AT&T (NYSE: T) continues see its U-verse video platform shrink faster than it can grow its DirecTV satellite TV platform.
The operator said it lost 382,000 U-verse pay-TV subscribers in the first quarter, losses that were only somewhat offset by the 328,000 customers it added to its DirecTV ranks.
The heavy U-verse losses compared to a gain of 50,000 U-verse TV subs in the first quarter of 2015, which was before AT&T acquired DirecTV and shifted its growth priorities to the satellite platform.
DirecTV's gains exceeded the projected additions of around 220,000 from analysts. DirecTV added 60,000 customers in the first quarter of 2015, when it was still a standalone company.
AT&T, which paid $48.5 billion for DirecTV and closed on the acquisition last summer, said total operating revenue rose 24.4 percent to $40.53 billion, beating analysts' consensus forecasts of $40.47 billion.
Despite the overall first-quarter loss in video subs, AT&T Entertainment Group CEO John Stankey predicted the company would finish in the black for the year.
"In the second half of the year, we'll have our [DirecTV] integration efforts fully completed," he said. "Once we get our sales force fully up to speed, I see some real optimism."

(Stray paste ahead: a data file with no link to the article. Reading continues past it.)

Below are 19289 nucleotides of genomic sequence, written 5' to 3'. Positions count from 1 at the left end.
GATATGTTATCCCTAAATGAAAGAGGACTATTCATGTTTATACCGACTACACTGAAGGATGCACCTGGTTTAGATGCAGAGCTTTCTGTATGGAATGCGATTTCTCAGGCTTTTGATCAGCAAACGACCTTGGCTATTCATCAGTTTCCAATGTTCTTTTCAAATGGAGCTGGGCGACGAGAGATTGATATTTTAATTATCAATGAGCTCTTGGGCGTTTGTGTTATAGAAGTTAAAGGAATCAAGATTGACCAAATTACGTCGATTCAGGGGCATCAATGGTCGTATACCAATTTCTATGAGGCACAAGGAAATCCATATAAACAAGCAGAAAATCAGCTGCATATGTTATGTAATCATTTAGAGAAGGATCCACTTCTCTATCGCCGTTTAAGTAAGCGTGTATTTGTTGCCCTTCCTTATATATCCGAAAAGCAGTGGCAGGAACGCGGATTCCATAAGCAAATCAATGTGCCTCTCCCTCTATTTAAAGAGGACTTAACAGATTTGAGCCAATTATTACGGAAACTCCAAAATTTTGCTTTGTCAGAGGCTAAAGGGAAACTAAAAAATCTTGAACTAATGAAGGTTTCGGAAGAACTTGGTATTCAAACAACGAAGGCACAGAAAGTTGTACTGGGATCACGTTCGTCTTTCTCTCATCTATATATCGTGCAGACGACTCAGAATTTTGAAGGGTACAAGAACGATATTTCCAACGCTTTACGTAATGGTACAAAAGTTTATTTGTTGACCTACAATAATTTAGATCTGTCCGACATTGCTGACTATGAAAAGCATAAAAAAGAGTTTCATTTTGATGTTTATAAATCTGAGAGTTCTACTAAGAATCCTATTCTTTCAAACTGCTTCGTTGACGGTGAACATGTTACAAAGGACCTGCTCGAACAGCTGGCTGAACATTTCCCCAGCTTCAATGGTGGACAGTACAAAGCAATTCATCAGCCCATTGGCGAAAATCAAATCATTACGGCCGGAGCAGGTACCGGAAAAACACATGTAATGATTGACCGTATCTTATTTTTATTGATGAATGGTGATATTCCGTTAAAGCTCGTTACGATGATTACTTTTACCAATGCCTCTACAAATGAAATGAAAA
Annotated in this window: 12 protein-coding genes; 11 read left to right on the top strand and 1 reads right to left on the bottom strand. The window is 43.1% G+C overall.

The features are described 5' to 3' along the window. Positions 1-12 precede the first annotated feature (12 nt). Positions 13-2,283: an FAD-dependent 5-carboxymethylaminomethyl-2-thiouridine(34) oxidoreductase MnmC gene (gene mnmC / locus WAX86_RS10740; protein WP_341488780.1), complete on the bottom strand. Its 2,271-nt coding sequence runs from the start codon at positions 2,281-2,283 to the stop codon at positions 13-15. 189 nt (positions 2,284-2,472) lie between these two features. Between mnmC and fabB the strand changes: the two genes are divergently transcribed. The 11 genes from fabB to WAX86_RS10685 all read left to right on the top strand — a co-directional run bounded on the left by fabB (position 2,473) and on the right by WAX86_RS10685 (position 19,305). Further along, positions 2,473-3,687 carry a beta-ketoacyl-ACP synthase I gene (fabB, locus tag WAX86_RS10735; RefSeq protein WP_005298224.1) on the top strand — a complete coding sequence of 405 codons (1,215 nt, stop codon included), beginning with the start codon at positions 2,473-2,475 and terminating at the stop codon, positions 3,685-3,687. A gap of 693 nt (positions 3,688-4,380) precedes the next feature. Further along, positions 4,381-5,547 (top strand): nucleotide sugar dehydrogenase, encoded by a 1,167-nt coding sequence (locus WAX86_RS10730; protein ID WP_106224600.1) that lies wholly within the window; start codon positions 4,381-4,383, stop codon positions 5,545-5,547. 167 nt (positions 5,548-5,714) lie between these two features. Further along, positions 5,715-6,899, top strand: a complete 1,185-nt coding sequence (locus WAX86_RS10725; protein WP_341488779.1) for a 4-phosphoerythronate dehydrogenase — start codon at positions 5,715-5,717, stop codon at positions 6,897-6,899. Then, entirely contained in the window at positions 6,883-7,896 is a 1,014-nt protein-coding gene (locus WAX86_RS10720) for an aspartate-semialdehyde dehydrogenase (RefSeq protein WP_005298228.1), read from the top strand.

Stankey said the addition of DirecTV's NFL Sunday Ticket in the fall should drive customer additions. Bundling pay-TV services with wireless offerings will also grow the video customer base, he added.
Stankey also spoke about IP-based DirecTV services launching later this year. "The attractiveness for us," he said, "is we tap into a market of 20 million customers we don't have today … Right now, the people who buy DirecTV and U-verse are high-end consumers who typically want three or four TVs connected at once. So we're able to reach a different customer base."
"Quite frankly," he added, "being able to deliver our service without the cost of a dish or a set-top is attractive."
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